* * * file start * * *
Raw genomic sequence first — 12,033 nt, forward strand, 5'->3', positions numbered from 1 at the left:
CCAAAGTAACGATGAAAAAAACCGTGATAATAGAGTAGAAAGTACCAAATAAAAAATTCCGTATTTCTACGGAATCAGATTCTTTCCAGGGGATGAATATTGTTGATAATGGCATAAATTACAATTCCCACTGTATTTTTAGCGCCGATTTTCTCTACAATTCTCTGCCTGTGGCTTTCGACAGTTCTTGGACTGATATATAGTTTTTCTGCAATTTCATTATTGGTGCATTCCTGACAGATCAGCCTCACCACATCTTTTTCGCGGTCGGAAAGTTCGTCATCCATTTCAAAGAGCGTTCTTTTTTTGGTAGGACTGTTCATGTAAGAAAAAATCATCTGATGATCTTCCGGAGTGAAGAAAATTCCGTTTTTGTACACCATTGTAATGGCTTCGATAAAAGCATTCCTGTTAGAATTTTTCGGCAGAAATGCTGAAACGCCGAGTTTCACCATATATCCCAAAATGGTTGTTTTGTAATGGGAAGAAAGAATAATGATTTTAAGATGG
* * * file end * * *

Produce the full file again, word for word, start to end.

Raw genomic sequence first — 12,033 nt, forward strand, 5'->3', positions numbered from 1 at the left:
CCAAAGTAACGATGAAAAAAACCGTGATAATAGAGTAGAAAGTACCAAATAAAAAATTCCGTATTTCTACGGAATCAGATTCTTTCCAGGGGATGAATATTGTTGATAATGGCATAAATTACAATTCCCACTGTATTTTTAGCGCCGATTTTCTCTACAATTCTCTGCCTGTGGCTTTCGACAGTTCTTGGACTGATATATAGTTTTTCTGCAATTTCATTATTGGTGCATTCCTGACAGATCAGCCTCACCACATCTTTTTCGCGGTCGGAAAGTTCGTCATCCATTTCAAAGAGCGTTCTTTTTTTGGTAGGACTGTTCATGTAAGAAAAAATCATCTGATGATCTTCCGGAGTGAAGAAAATTCCGTTTTTGTACACCATTGTAATGGCTTCGATAAAAGCATTCCTGTTAGAATTTTTCGGCAGAAATGCTGAAACGCCGAGTTTCACCATATATCCCAAAATGGTTGTTTTGTAATGGGAAGAAAGAATAATGATTTTAAGATGG